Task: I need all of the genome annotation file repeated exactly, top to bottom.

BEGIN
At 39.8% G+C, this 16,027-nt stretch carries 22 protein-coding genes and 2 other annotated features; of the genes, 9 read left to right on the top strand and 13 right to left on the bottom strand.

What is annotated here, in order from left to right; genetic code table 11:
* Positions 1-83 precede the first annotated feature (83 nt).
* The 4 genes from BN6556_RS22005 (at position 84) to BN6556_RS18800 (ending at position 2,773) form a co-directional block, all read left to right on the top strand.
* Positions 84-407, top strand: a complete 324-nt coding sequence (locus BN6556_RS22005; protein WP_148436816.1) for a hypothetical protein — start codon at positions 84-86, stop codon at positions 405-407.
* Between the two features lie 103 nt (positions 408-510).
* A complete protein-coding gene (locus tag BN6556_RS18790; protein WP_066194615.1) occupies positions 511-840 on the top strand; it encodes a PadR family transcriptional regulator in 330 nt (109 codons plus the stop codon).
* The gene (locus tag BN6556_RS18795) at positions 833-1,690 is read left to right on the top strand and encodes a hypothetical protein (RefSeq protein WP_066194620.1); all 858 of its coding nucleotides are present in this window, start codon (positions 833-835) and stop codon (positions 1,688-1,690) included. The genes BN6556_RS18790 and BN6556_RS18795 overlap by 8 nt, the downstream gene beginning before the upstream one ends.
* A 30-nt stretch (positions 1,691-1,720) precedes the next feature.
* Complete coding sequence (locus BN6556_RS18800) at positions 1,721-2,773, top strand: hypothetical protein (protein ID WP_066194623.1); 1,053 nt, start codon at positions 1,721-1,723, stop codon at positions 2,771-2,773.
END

At 39.8% G+C, this 16,027-nt stretch carries 22 protein-coding genes and 2 other annotated features; of the genes, 9 read left to right on the top strand and 13 right to left on the bottom strand.

What is annotated here, in order from left to right; genetic code table 11:
* Positions 1-83 precede the first annotated feature (83 nt).
* The 4 genes from BN6556_RS22005 (at position 84) to BN6556_RS18800 (ending at position 2,773) form a co-directional block, all read left to right on the top strand.
* Positions 84-407, top strand: a complete 324-nt coding sequence (locus BN6556_RS22005; protein WP_148436816.1) for a hypothetical protein — start codon at positions 84-86, stop codon at positions 405-407.
* Between the two features lie 103 nt (positions 408-510).
* A complete protein-coding gene (locus tag BN6556_RS18790; protein WP_066194615.1) occupies positions 511-840 on the top strand; it encodes a PadR family transcriptional regulator in 330 nt (109 codons plus the stop codon).
* The gene (locus tag BN6556_RS18795) at positions 833-1,690 is read left to right on the top strand and encodes a hypothetical protein (RefSeq protein WP_066194620.1); all 858 of its coding nucleotides are present in this window, start codon (positions 833-835) and stop codon (positions 1,688-1,690) included. The genes BN6556_RS18790 and BN6556_RS18795 overlap by 8 nt, the downstream gene beginning before the upstream one ends.
* A 30-nt stretch (positions 1,691-1,720) precedes the next feature.
* Complete coding sequence (locus BN6556_RS18800) at positions 1,721-2,773, top strand: hypothetical protein (protein ID WP_066194623.1); 1,053 nt, start codon at positions 1,721-1,723, stop codon at positions 2,771-2,773.